Covering cannabis: Four takeaways for journalists reporting on pot and communities of color

The Philadelphia Association of Black Journalists hosted a workshop for journalists on covering cannabis in a new legal, cultural and economic landscape.

Imani Dawson moderates a panel with William Cobb, David Nathan and Desiree Ivey, at a cannabis in the media workshop at WHYY. (Bastiaan Slabbers for WHYY)

Imani Dawson moderates a panel with William Cobb, David Nathan and Desiree Ivey, at a cannabis in the media workshop at WHYY. (Bastiaan Slabbers for WHYY)

For a long time, if you read a story about marijuana in the newspaper, it was likely to be about crime. You wouldn’t find pot coverage in the business or the health sections. But as states have legalized marijuana for medical use over the past decade and more recently for recreational use, its context has changed: Marijuana is a multimillion-dollar industry. It’s a small-business generator and an area of growth for medicine. 

Last week, Pennsylvania Gov. Tom Wolf announced his support for the legalization of marijuana. Attorney General Josh Shapiro followed suit. But some are worried that the way we talk about weed hasn’t caught up to its newfound cultural status — the old narrative came at the expense of people of color, who are disproportionately affected by marijuana’s criminalization. 

How will those communities be centered as the conversation shifts? Wednesday night, a group of journalists supported by the Philadelphia Association of Black Journalists came together at WHYY to discuss how marijuana coverage should adapt to reflect the changing culture, economy and social context of cannabis, without marginalizing communities of color. 

Tauhid Chappell, audience engagement editor at the Philadelphia Inquirer, speaks at a cannabis in the media workshop at WHYY. (Bastiaan Slabbers for WHYY)

Here are four takeaways from the training:

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Keep history in mind

When weed was illegal, the people who used and sold it were framed as criminals. Discriminatory drug policies of the 1980s led to disproportionately high incarceration rates among communities of color, a trend that many state and local governments are trying to undo now by reducing sentences for low-level drug crimes. But historically, the association between black and brown working-class people and marijuana use has been a negative one.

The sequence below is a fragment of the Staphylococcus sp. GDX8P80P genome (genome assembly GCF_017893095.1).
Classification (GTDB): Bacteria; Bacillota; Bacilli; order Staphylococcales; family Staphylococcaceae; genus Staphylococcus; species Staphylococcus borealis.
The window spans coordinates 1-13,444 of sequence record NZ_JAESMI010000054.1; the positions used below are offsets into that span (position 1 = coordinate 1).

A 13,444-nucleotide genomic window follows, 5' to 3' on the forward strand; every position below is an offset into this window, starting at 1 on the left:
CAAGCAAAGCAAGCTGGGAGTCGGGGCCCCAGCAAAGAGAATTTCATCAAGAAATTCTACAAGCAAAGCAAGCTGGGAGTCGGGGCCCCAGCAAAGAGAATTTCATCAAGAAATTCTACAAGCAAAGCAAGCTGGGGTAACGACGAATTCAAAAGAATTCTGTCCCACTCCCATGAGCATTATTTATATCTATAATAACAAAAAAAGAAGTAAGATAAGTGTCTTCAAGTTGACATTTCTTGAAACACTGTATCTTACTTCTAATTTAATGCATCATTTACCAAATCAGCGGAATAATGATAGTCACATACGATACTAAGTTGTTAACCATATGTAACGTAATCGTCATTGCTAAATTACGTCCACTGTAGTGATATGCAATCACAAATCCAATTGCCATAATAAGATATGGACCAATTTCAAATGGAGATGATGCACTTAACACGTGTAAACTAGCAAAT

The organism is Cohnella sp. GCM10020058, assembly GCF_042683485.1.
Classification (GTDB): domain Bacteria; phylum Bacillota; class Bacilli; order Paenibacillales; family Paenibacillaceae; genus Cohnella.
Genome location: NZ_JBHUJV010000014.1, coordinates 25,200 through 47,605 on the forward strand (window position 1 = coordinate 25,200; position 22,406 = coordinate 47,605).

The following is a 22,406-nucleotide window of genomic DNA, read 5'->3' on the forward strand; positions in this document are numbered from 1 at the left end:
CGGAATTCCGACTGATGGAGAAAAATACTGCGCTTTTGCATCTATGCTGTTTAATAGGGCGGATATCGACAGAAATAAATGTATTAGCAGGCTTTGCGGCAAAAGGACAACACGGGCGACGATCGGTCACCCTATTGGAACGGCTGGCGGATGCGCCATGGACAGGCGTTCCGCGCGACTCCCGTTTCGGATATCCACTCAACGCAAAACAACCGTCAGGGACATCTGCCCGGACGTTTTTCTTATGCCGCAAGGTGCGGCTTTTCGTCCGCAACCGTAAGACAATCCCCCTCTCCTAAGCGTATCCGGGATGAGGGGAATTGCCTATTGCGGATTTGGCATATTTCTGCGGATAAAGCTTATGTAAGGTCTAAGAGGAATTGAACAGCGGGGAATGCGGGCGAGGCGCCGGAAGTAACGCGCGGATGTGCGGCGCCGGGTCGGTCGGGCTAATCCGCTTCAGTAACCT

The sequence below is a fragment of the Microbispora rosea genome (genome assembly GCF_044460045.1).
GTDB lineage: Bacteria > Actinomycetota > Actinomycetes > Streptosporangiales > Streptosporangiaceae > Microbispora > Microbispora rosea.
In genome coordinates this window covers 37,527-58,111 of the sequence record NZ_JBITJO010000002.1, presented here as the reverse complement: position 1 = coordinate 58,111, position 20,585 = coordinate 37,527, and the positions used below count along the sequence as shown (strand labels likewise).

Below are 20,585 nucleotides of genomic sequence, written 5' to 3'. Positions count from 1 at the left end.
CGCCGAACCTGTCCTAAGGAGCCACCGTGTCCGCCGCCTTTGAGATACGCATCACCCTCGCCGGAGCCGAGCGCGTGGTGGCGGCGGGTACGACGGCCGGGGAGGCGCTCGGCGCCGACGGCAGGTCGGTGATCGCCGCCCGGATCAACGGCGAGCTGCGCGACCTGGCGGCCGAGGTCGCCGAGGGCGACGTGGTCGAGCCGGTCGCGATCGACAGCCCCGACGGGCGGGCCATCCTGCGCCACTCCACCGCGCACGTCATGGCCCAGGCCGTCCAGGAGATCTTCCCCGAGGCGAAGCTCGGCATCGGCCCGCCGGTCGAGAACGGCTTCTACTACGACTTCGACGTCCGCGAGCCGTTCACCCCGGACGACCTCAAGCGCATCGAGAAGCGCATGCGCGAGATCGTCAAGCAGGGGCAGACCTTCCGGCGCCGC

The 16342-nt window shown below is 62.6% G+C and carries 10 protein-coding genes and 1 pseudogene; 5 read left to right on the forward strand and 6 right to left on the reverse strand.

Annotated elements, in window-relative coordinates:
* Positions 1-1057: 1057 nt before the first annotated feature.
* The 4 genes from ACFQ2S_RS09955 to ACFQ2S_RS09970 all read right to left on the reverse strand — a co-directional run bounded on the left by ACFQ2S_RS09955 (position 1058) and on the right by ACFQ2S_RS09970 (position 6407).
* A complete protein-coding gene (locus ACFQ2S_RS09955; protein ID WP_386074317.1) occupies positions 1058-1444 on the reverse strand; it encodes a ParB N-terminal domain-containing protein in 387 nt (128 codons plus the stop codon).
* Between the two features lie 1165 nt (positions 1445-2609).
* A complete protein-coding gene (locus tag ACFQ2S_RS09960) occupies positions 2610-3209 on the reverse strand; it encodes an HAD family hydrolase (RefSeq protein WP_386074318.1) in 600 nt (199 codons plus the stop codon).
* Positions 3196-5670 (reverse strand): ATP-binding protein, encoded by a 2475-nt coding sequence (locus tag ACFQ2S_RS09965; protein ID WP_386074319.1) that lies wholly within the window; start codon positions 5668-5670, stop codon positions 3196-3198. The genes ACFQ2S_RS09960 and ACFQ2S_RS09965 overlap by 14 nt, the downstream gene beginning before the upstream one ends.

Linn Washington, a journalism professor at Temple University, shares examples of how the media wrote about marijuana in the past, as he speaks at the cannabis in media workshop at WHYY. (Bastiaan Slabbers for WHYY)

Now that weed is more mainstream, those who sell and grow are considered entrepreneurs. But journalists don’t always acknowledge that contradiction, said Bill Cobb, former deputy director of the American Civil Liberties Union’s Campaign for Smart Justice. 

“For everyone whose back the industry was built on to be excluded —  it’s extremely frustrating,” Cobb said. 

It’s difficult for poor and working-class people of color, many of whom may have served time for drug offenses, to become involved in the legal marijuana industry because of their past criminal records, he said. The financial barrier to entry for starting a small business in the marijuana industry is high. Cobb himself served more than six years in state prison and stressed that by pointing to the hypocrisy that someone who was charged with selling weed when it was illegal is now unable to do so legally, journalists can help change the narrative. 

William Cobb, former deputy director of the ACLU’s Smart Justice Campaign speaks during a panel discussion on cannabis coverage in the media. (Bastiaan Slabbers for WHYY)

Take the reporting seriously

In 2016, Massachusetts residents voted to legalize marijuana. Voters demanded a well-regulated recreational marijuana market. So when he questions public officials, reviews government policies, and digs into financial records, Boston Globe cannabis reporter Dan Adams feels he’s holding the authorities to account for that mandate.